Since the beginning of recorded history philosophers have postulated our origins and reasons for our existence. More recently, they have highlighted concerns for the survival of our species as well. Their inquiries can be distilled down to three fundamental questions: Where have we come from, what is the nature of our essence, and what is our destiny?
Modern scientists have attempted to answer these questions through empirical research. Although the Darwinian theory of natural selection is now universally accepted within the scientific community, in itself it can not address the ultimate origin of our species any more than it is capable of predicting our future evolution. As to the nature of our essence — what it means to be human — the most Darwinian theory can offer is that we exist in order to reproduce, thereby insuring the survival of our genes.
As Darwinian thought was being formulated in the 19th century, two philosophers — one a transcendental naturalist, the other an avant-garde artist — continued to explore these same questions. Curiously, though their lives overlapped by a span of some fourteen years, and chances are that neither knew of the other’s work; both formulated similar, if not identical, fundamental queries.
In 1846 Henry David Thoreau encountered what he would allude to as the wildness of nature on his first excursion to Maine’s Mount Katahdin. In what scholars refer to as the “Contact!” passage in his essay Ktaadn, Thoreau attempts to elucidate the mystical experience he had while standing “deep within the hostile ranks of clouds” on the summit:
I stand in awe of my body, this matter to which I am bound has become so strange to me. I fear not spirits, ghosts, of which I am one,—that my body might,—but I fear bodies, I tremble to meet them. What is this Titan that has possession of me? Talk of mysteries!—Think of our life in nature,—daily to be shown matter, to come in contact with it,—rocks, trees, wind on our cheeks! the solid earth! the actual world! the common sense! Contact! Contact! Who are we? where are we?
Who are we? Where are we? Thoreau ponders, echoing the cry of the natural philosopher. What are our origins, our nature, our destiny?
Unable to articulate a precise response, Thoreau resorts to poetic prose in an attempt to explain his experience. Astute readers recognize that Thoreau has passed through some sort of transcendental boundary, although it remains mostly undefined. As Thoreau scholar Bradley Dean has written:
“The carefully crafted prose of the ‘Contact!’ passage reflects not emotional turmoil but the finer frenzy of Thoreau the transcendentalist prophet straining the capabilities of language to describe the ‘original relation to the universe’ he experienced atop the mountain.”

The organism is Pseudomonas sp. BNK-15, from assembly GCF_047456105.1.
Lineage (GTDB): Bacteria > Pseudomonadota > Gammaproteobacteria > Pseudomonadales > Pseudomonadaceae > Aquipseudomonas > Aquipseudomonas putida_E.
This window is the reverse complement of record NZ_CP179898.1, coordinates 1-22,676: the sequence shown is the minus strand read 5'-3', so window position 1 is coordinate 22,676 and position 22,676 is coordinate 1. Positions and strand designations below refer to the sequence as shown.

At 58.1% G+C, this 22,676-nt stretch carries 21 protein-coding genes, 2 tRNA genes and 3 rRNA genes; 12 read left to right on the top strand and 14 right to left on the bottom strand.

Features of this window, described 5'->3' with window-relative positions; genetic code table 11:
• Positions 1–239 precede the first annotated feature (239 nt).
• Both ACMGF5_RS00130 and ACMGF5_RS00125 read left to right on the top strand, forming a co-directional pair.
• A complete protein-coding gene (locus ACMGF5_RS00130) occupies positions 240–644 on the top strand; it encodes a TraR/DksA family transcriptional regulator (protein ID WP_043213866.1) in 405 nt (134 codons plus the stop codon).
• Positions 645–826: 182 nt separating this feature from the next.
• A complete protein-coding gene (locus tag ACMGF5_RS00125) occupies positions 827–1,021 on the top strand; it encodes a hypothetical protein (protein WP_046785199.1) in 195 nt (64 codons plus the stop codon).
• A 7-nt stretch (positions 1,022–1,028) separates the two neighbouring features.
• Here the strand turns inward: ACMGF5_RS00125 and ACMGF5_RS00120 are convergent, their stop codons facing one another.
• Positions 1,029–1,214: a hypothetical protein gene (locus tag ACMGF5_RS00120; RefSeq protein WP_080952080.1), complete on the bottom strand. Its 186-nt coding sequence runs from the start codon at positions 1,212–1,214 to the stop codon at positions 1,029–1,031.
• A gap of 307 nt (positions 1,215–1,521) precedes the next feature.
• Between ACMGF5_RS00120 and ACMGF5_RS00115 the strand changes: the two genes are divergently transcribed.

Dean continues: “A seemingly paradoxical sentence in Walden precisely explains his experience on the mountain: ‘Not till we are lost, in other words, not till we have lost the world, do we begin to find ourselves, and realize where we are and the infinite extent of our relations’ (my emphases). The mountain taught him what he clearly believed all of nature teaches if properly perceived: that each of us is a spirit in a world of matter that we have contact with through the agency of a body. This trinity of spirit, matter, and body — and ‘the infinite extent’ of the relations between them — comprises for Thoreau the Great Mystery.”
In contrast to Thoreau’s excursions from Massachusetts to Maine, the French artist Paul Gauguin traveled half way round the world to paint the colors of Tahiti. In what is perhaps his most celebrated work — certainly the one he regarded as his best — Gauguin inscribed these words in the upper left-hand corner of the canvas: “D’où venons-nous? Que sommes-nous? Où allons-nous?” (Where do we come from? What are we? Where are we going?) — questions similar to those posed by Thoreau on his Katahdin ascent.
Gauguin was introduced to a variation of these queries during the his formative years at the Petit Séminaire de La Chapelle-Saint-Mesmin by his teacher, Bishop of Orléans, Félix-Antoine-Philibert Dupanloup. Dupanloup’s three fundamental questions were: “Where does humanity come from?” “Where is it going to?” “How does humanity proceed?” Evidently, Gauguin revisited these queries throughout his life, electing to record them at last in his masterpiece D’où Venons Nous / Que Sommes Nous / Où Allons Nous.
In his description of the painting, Gauguin indicated that he intended it to be viewed from right to left. The three major figure groups illustrate the questions posed in the title. According Gauguin, the white bird at the feet of the old woman at the left of the canvas “represents the futility of words,” inferring that written or spoken language is apt to fail us when we attempt to explain those mystical moments we encounter in our lives.
After his experience on Mt.Katahdin, Thoreau determined to dedicate his life to “detect some trace of the Ineffable” in his daily saunterings; Gauguin elected to capture such “traces” in color on canvas. Both attempted to realize the same end through the use of different media.
What is required to achieve these ends, of course, is attentiveness to the moment in the natural world. Gauguin found the wild in Tahiti; Thoreau encountered it atop Mt.Katahdin.